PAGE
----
Bertrand Russell Essays

For your edification tonight, I present three essays by old Bertie, in audio form. A couple of hours of listening that might expand your mind.

(It’s not him doing the reading–his voice, which I may share with you later–was not nearly as appealing as this reader’s.)

The essays are:

  • What I Believe: This is the big one–Russell outlines what he believes. This is a lengthy, and entertaining, build-up to “The good life is one inspired by love and guided by knowledge”, without needing to abandon reason, or invent God.
  • Why I Am Not A Christian: This essay does what it says on the tin. You can read a text copy online as well.
  • A Free Man’s Worship: A piece Russell wrote when he was young, that he came over time to somewhat dislike for it’s literary overindulgences. He also came to reject the Platonic ideals that Young Russell espouses in there1. There’s some pretty poetic , if florid, bits in the piece, though. You can also read this one in text form online.

It occurs to me, reading the conclusion of that last one, that Russell’s early idea of a what a free man can believe lines up pretty much identically with what Lovecraft uses as the basis for the existential horror underlying his work. Both men look at a stark, uncaring universe, that doesn’t give a shit about them, and respond in very different ways. Lovecraft sees this as a fundamentally horrific idea, where as Russell sees a kind of glory in the fact that this leaves you free to build what you can in the face of this absolute universal apathy. Here’s that ending:

Brief and powerless is Man’s life; on him and all his race the slow, sure doom falls pitiless and dark. Blind to good and evil, reckless of destruction, omnipotent matter rolls on its relentless way; for Man, condemned to-day to lose his dearest, to-morrow himself to pass through the gate of darkness, it remains only to cherish, ere yet the blow falls, the lofty thoughts that ennoble his little day; disdaining the coward terrors of the slave of Fate, to worship at the shrine that his own hands have built; undismayed by the empire of chance, to preserve a mind free from the wanton tyranny that rules his outward life; proudly defiant of the irresistible forces that tolerate, for a moment, his knowledge and his condemnation, to sustain alone, a weary but unyielding Atlas, the world that his own ideals have fashioned despite the trampling march of unconscious power.

Or, if you want to download the essays for later listening:

  1. Changing your mind when you learn new facts, or come to new conclusions while considering something is a sign of intelligence. Sticking to an original idea in the face of every new fact or line of reasoning is… well, Bush-like.(back)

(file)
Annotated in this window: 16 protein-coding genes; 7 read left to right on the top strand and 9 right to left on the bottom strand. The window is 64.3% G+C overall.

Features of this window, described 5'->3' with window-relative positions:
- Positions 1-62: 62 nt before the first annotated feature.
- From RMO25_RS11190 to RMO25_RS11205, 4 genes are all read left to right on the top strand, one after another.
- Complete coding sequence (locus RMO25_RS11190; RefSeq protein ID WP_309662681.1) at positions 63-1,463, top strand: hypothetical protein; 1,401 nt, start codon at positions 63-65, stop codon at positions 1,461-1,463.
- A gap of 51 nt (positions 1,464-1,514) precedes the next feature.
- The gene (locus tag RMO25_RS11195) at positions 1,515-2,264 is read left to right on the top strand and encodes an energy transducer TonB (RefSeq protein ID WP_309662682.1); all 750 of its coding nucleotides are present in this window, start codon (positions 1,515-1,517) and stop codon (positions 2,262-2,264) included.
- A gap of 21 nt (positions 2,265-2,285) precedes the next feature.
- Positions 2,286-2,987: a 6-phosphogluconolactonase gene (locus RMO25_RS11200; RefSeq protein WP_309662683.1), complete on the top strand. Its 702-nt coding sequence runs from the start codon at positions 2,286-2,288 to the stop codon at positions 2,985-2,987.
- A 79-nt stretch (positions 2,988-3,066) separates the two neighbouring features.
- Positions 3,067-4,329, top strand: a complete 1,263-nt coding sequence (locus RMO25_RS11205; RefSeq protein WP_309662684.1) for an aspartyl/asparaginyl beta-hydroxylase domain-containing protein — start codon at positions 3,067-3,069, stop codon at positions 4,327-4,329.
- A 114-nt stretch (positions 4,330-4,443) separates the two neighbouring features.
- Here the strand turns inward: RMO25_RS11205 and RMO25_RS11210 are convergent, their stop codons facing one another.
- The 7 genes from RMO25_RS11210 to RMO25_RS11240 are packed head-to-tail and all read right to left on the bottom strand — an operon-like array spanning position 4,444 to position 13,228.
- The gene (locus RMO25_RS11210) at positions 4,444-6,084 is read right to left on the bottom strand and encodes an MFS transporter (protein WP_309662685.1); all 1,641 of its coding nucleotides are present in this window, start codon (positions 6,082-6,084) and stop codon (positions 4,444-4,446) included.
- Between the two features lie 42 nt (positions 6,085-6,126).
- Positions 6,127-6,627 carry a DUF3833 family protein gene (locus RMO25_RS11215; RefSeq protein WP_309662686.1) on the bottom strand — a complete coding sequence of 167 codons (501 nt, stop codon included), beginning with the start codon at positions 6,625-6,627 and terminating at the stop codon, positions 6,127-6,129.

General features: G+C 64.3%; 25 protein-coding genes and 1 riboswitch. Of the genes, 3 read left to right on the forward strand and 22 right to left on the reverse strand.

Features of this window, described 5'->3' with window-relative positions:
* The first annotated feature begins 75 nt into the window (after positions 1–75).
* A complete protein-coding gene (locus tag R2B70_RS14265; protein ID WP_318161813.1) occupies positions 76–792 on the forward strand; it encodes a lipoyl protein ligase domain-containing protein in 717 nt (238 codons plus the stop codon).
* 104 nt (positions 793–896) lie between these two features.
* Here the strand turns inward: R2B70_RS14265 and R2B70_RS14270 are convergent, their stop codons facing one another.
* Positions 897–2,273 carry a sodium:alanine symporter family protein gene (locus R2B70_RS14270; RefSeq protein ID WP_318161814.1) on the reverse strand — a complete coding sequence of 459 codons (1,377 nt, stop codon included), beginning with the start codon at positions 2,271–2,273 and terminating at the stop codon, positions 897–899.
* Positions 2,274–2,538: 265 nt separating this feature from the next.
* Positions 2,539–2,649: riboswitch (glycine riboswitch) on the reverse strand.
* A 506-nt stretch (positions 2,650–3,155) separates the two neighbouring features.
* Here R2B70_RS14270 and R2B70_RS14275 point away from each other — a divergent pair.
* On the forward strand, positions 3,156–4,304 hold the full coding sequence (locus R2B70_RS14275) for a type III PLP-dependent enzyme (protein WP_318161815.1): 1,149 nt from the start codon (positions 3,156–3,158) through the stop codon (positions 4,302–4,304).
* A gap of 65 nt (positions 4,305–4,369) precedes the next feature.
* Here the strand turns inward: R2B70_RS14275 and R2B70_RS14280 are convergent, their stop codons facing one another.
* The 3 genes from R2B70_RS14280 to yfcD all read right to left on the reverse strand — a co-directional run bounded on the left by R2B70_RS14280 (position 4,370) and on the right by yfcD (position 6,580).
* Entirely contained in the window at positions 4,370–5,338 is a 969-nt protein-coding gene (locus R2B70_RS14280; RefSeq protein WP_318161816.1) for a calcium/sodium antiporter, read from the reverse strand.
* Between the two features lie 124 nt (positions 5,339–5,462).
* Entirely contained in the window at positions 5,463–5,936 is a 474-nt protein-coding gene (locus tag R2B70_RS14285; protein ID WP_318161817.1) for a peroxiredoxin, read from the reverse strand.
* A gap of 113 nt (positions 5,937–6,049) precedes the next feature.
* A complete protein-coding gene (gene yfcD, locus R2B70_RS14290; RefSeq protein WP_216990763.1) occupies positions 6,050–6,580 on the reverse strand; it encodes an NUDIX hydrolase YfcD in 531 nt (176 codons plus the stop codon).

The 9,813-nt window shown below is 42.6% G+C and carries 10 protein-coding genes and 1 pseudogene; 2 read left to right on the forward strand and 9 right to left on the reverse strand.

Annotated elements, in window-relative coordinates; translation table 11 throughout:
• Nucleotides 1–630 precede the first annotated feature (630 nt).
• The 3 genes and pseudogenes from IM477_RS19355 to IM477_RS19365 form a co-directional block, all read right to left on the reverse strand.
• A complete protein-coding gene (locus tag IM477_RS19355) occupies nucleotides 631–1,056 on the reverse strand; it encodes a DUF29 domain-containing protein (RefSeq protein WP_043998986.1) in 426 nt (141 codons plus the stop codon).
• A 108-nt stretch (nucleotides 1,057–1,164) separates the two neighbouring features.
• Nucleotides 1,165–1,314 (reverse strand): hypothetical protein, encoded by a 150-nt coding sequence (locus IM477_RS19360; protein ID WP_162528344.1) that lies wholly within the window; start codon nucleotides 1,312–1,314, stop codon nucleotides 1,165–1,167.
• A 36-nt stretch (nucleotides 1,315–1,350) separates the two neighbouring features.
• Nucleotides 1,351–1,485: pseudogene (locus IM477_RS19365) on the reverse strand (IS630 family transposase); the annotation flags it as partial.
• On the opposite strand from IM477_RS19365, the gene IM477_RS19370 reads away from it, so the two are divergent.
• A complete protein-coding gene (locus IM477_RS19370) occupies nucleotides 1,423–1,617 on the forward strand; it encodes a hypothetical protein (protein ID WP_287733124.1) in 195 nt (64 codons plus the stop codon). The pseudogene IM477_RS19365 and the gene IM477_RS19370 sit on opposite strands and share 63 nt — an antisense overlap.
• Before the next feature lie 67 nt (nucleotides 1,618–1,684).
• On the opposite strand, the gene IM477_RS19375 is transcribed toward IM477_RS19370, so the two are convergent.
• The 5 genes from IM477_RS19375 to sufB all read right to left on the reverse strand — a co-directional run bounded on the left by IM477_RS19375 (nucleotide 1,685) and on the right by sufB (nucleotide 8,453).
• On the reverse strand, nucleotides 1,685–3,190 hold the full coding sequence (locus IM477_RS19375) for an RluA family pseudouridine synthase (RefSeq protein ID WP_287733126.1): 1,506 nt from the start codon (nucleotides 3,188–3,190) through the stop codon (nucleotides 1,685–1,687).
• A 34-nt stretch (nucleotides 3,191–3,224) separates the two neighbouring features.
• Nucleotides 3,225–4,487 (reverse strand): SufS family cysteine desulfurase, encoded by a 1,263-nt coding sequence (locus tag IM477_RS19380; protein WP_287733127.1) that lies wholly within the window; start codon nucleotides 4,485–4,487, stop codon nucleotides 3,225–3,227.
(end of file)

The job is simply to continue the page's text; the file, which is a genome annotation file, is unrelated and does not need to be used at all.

2 comments for “Bertrand Russell Essays

  1. September 14, 2007 at 12:20 am

    Okay, you gotta do the Russell-Lovecraft mashup.

    I also imagine essays like “Why I Do Not Worship Fabulous Monsters of Abhorrent Grotesqueness and Malignity, Half Ichthyic and Half Batrachian in Suggestion”

  2. September 14, 2007 at 8:40 am

    Now you’ve got me thinking about what would happen in a story where Russell is exposed to the Cthulhu mythos. I expect he would go mad, but not in the gibbering, useless way. Rather I expect he would try to find a set of axioms from which he could build a system that would explain his experiences, and some of those axioms would be so much at odds with consensus reality that “normal” people would see him as insane.

    Don’t forget, Russell’s a deep formal logician. As such, he’s used to holding contradictory or paradoxical premises–things that “make no sense” in a more common sense view–in his head and working with them to arrive at correct, if equally “meaningless” in some sense, answers. Hell, to most people formal logic alone is probably enough to make someone seem insane, and explanations of it could drive certain people mad. Heh.

    Actually, I suspect he’d end up being one of those powerful Mythos sorcerers, although he would see it more as symbol manipulation or something.

    Looking at some of the titles in Russell’s bibliography, it’s easy to imagine the more sinister versions of these books that would have resulted in that world. Some of the essays above would obviously be different in content, but also imagine how these titles would have turned out:

    • The Conquest of Happiness
    • Power: A New Social Analysis
    • Human Knowledge: Its Scope and Limits
    • Satan in the Suburbs
    • Nightmares of Eminent Persons
    • Has Man a Future?

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This work by Chris McLaren is licensed under a Creative Commons Attribution-NonCommercial-ShareAlike 2.5 Canada.